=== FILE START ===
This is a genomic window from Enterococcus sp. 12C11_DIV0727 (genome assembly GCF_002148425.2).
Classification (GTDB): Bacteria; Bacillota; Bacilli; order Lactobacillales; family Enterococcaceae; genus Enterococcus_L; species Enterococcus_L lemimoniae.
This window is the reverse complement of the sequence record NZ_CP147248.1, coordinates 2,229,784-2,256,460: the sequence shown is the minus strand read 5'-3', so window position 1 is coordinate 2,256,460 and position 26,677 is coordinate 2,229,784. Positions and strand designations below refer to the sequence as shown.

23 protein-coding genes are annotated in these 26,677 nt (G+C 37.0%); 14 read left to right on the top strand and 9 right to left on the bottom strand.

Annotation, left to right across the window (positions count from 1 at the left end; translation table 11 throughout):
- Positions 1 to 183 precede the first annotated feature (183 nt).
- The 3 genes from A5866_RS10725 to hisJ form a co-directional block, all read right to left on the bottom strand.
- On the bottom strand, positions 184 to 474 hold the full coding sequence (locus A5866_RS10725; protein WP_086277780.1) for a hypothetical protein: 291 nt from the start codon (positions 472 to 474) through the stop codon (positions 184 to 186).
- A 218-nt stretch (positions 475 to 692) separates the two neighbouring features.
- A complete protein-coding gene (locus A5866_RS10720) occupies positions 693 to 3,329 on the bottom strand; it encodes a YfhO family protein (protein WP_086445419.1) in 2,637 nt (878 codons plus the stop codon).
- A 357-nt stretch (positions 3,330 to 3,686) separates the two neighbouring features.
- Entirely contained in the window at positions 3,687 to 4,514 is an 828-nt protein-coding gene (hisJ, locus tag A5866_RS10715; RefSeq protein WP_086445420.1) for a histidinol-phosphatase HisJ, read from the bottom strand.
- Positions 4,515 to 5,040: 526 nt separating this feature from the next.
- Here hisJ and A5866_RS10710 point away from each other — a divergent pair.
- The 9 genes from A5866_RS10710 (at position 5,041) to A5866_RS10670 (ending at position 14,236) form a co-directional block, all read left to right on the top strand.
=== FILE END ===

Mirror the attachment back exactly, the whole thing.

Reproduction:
This is a genomic window from Enterococcus sp. 12C11_DIV0727 (genome assembly GCF_002148425.2).
Classification (GTDB): Bacteria; Bacillota; Bacilli; order Lactobacillales; family Enterococcaceae; genus Enterococcus_L; species Enterococcus_L lemimoniae.
This window is the reverse complement of the sequence record NZ_CP147248.1, coordinates 2,229,784-2,256,460: the sequence shown is the minus strand read 5'-3', so window position 1 is coordinate 2,256,460 and position 26,677 is coordinate 2,229,784. Positions and strand designations below refer to the sequence as shown.

23 protein-coding genes are annotated in these 26,677 nt (G+C 37.0%); 14 read left to right on the top strand and 9 right to left on the bottom strand.

Annotation, left to right across the window (positions count from 1 at the left end; translation table 11 throughout):
- Positions 1 to 183 precede the first annotated feature (183 nt).
- The 3 genes from A5866_RS10725 to hisJ form a co-directional block, all read right to left on the bottom strand.
- On the bottom strand, positions 184 to 474 hold the full coding sequence (locus A5866_RS10725; protein WP_086277780.1) for a hypothetical protein: 291 nt from the start codon (positions 472 to 474) through the stop codon (positions 184 to 186).
- A 218-nt stretch (positions 475 to 692) separates the two neighbouring features.
- A complete protein-coding gene (locus A5866_RS10720) occupies positions 693 to 3,329 on the bottom strand; it encodes a YfhO family protein (protein WP_086445419.1) in 2,637 nt (878 codons plus the stop codon).
- A 357-nt stretch (positions 3,330 to 3,686) separates the two neighbouring features.
- Entirely contained in the window at positions 3,687 to 4,514 is an 828-nt protein-coding gene (hisJ, locus tag A5866_RS10715; RefSeq protein WP_086445420.1) for a histidinol-phosphatase HisJ, read from the bottom strand.
- Positions 4,515 to 5,040: 526 nt separating this feature from the next.
- Here hisJ and A5866_RS10710 point away from each other — a divergent pair.
- The 9 genes from A5866_RS10710 (at position 5,041) to A5866_RS10670 (ending at position 14,236) form a co-directional block, all read left to right on the top strand.